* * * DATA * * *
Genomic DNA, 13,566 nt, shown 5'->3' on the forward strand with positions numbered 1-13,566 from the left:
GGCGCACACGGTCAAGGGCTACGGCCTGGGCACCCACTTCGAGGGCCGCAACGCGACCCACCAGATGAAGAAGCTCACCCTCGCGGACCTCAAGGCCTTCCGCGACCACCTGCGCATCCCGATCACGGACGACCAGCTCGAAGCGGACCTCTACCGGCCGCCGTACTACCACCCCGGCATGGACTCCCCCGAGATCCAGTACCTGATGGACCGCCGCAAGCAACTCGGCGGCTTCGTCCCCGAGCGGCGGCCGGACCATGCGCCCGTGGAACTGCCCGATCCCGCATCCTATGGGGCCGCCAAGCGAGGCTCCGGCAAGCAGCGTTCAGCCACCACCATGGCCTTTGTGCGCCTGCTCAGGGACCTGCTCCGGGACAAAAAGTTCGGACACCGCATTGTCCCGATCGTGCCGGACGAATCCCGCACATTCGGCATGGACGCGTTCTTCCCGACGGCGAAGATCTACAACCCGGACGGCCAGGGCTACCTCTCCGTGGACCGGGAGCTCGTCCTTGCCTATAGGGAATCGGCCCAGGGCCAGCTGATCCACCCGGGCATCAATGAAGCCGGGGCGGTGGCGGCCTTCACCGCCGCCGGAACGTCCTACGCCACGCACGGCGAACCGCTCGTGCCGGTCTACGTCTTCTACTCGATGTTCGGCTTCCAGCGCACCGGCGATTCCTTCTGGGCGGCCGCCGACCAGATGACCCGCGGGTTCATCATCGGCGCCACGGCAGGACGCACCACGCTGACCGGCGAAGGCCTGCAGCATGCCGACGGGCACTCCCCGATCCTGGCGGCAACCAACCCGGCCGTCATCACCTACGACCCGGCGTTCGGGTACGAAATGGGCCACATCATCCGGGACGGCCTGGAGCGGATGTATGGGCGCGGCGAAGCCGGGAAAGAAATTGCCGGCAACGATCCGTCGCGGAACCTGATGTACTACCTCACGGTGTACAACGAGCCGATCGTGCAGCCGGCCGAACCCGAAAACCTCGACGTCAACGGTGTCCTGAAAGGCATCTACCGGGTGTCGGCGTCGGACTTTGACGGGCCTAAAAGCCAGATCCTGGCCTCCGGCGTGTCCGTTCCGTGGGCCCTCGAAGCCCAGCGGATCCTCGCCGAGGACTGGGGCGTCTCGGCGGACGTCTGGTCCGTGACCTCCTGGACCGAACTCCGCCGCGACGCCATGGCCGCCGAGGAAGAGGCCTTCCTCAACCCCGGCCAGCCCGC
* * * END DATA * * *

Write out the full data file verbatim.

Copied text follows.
Genomic DNA, 13,566 nt, shown 5'->3' on the forward strand with positions numbered 1-13,566 from the left:
GGCGCACACGGTCAAGGGCTACGGCCTGGGCACCCACTTCGAGGGCCGCAACGCGACCCACCAGATGAAGAAGCTCACCCTCGCGGACCTCAAGGCCTTCCGCGACCACCTGCGCATCCCGATCACGGACGACCAGCTCGAAGCGGACCTCTACCGGCCGCCGTACTACCACCCCGGCATGGACTCCCCCGAGATCCAGTACCTGATGGACCGCCGCAAGCAACTCGGCGGCTTCGTCCCCGAGCGGCGGCCGGACCATGCGCCCGTGGAACTGCCCGATCCCGCATCCTATGGGGCCGCCAAGCGAGGCTCCGGCAAGCAGCGTTCAGCCACCACCATGGCCTTTGTGCGCCTGCTCAGGGACCTGCTCCGGGACAAAAAGTTCGGACACCGCATTGTCCCGATCGTGCCGGACGAATCCCGCACATTCGGCATGGACGCGTTCTTCCCGACGGCGAAGATCTACAACCCGGACGGCCAGGGCTACCTCTCCGTGGACCGGGAGCTCGTCCTTGCCTATAGGGAATCGGCCCAGGGCCAGCTGATCCACCCGGGCATCAATGAAGCCGGGGCGGTGGCGGCCTTCACCGCCGCCGGAACGTCCTACGCCACGCACGGCGAACCGCTCGTGCCGGTCTACGTCTTCTACTCGATGTTCGGCTTCCAGCGCACCGGCGATTCCTTCTGGGCGGCCGCCGACCAGATGACCCGCGGGTTCATCATCGGCGCCACGGCAGGACGCACCACGCTGACCGGCGAAGGCCTGCAGCATGCCGACGGGCACTCCCCGATCCTGGCGGCAACCAACCCGGCCGTCATCACCTACGACCCGGCGTTCGGGTACGAAATGGGCCACATCATCCGGGACGGCCTGGAGCGGATGTATGGGCGCGGCGAAGCCGGGAAAGAAATTGCCGGCAACGATCCGTCGCGGAACCTGATGTACTACCTCACGGTGTACAACGAGCCGATCGTGCAGCCGGCCGAACCCGAAAACCTCGACGTCAACGGTGTCCTGAAAGGCATCTACCGGGTGTCGGCGTCGGACTTTGACGGGCCTAAAAGCCAGATCCTGGCCTCCGGCGTGTCCGTTCCGTGGGCCCTCGAAGCCCAGCGGATCCTCGCCGAGGACTGGGGCGTCTCGGCGGACGTCTGGTCCGTGACCTCCTGGACCGAACTCCGCCGCGACGCCATGGCCGCCGAGGAAGAGGCCTTCCTCAACCCCGGCCAGCCCGC